Motional, the Hyundai-Aptiv joint venture, and on-demand shuttle startup Via plan to launch a shared robotaxi service for the public in a U.S. city in the first half of 2021. The companies said the aim is to develop a “blueprint” for on-demand shared robotaxis and learn how these driverless vehicles can be integrated into mass transit.
The details on this partnership and the service are scant — at least for now. The companies, which said more specifics would be shared at a later date, didn’t identify the city, provide information on the geographic scope of the service or number or type of vehicles that would be used. The companies did say that the service will be launched in one of the U.S. cities where Motional already operates, narrowing down the possible list to Boston, Pittsburgh, Las Vegas and Santa Monica.
Under the partnership, Motional’s autonomous vehicles will be connected with Via’s platform, which handles booking, routing, passenger and vehicle assignment and identification, customer experience and fleet management. The partnership is similar to the arrangement that Motional has with Lyft in Las Vegas.
This shouldn’t be considered a “driverless” service just yet. All of the autonomous vehicles will have a human safety operator behind the wheel. The service will, however, charge users a fee, indicating that the companies are attempting to home in on all of the aspects that go into operating a commercially viable business. Riders will access the robotaxi service through the Via platform, which is open to the public. Users won’t be vetted in advanced nor do they have to sign non-disclosure agreements, a practice used by Waymo in its early rider program.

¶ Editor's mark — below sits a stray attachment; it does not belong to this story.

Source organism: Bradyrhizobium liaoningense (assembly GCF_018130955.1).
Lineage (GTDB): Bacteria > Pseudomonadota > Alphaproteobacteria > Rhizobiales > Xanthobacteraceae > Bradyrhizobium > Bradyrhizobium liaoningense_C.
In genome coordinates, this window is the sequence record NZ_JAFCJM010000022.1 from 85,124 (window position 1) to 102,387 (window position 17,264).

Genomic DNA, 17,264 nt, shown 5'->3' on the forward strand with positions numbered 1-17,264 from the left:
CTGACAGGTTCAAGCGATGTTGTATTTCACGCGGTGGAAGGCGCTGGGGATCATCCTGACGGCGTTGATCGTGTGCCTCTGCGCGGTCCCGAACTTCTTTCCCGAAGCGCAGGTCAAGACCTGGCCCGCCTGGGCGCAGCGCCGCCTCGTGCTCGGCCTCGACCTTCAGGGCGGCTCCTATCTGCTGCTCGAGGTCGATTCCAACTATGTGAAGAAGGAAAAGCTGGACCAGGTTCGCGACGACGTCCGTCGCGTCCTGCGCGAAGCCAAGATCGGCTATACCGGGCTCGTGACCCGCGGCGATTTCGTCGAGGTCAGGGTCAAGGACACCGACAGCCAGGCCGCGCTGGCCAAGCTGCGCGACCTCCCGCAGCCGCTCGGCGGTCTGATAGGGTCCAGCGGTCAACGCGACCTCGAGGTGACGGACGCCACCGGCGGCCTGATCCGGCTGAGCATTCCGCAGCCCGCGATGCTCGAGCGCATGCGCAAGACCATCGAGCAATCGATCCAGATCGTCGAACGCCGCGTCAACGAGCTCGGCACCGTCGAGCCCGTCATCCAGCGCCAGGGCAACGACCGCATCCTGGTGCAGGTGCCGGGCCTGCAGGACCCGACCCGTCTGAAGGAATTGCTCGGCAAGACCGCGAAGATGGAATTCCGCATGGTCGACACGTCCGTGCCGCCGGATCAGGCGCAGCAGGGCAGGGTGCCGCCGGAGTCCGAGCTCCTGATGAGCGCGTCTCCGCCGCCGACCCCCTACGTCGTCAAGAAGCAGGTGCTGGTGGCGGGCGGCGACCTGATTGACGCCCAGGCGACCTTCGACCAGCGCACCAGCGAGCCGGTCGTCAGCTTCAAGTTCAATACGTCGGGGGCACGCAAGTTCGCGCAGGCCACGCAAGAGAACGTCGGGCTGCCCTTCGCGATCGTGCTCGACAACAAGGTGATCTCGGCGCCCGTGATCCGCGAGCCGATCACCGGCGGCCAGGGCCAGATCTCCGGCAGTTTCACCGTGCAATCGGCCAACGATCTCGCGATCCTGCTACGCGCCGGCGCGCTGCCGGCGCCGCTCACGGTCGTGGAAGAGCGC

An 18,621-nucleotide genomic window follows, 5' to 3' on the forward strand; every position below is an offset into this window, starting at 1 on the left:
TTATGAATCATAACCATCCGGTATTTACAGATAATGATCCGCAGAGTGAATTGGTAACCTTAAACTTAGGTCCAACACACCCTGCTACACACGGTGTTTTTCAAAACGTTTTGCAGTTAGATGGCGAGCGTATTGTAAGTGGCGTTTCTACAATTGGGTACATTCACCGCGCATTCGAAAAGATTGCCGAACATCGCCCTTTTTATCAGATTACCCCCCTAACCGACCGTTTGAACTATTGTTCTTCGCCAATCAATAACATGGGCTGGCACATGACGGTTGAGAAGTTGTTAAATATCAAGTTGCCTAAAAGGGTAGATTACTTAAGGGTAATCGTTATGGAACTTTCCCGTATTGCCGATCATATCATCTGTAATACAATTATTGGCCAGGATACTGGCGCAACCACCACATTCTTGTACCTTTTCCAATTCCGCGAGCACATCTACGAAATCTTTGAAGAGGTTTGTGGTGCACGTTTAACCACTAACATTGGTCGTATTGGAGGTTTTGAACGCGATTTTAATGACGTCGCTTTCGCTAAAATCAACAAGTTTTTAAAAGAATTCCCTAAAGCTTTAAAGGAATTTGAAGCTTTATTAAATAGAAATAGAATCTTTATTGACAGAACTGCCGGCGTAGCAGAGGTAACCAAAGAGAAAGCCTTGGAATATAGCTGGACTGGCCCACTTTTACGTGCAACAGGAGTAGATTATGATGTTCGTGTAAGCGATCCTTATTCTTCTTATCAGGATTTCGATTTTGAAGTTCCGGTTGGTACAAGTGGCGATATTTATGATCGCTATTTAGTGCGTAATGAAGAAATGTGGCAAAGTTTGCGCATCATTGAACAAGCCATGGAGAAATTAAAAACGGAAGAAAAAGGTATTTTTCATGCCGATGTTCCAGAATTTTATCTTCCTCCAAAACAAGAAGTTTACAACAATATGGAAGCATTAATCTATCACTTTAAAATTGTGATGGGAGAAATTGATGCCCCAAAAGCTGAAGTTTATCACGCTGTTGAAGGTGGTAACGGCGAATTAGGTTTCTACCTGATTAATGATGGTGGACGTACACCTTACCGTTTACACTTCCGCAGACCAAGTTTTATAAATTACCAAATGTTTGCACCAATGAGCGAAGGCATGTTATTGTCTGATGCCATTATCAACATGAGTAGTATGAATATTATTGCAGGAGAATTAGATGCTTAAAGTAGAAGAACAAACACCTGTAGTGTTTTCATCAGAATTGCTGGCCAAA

The pursuit of a commercial-scale on-demand shared robotaxis service that is part of a transit network is riddled with hurdles. Vehicles have to be on-demand, optimally routed and shared by multiple passengers, the companies said. The COVID-19 pandemic has added another layer of complexity — and even opportunity, according to Motional president and CEO Karl Iagnemma.
“This partnership comes at an especially significant moment, as COVID reshapes our views on transportation and consumers demand more, flexible, and varied options,” Iagnemma noted in the announcement, pointing to recent research by Motional that found 70% of Americans who were surveyed said the risk of infection impacts their transportation choices, and one-in-five are more interested in self-driving vehicles than they were before the pandemic.
Via and Motional said the service will take a number of security measures, such as partitions, personal protective equipment like masks, frequent sanitizing and contact tracing to ensure the health and safety of vehicle occupants.
Via already has some experience testing and demonstrating how its platform can be used to hail autonomous vehicles. Last October, Via, Hyundai and Chinese AV company Pony.ai partnered to offer a BotRide service in Irvine, California. The service used a fleet of electric, autonomous Hyundai Kona crossovers — equipped with a self-driving system from Pony.ai and Via’s ride-hailing platform. Via has also conducted demonstrations with Navya and Aurrigo, and in its “BusBot” AV service in New South Wales, Australia.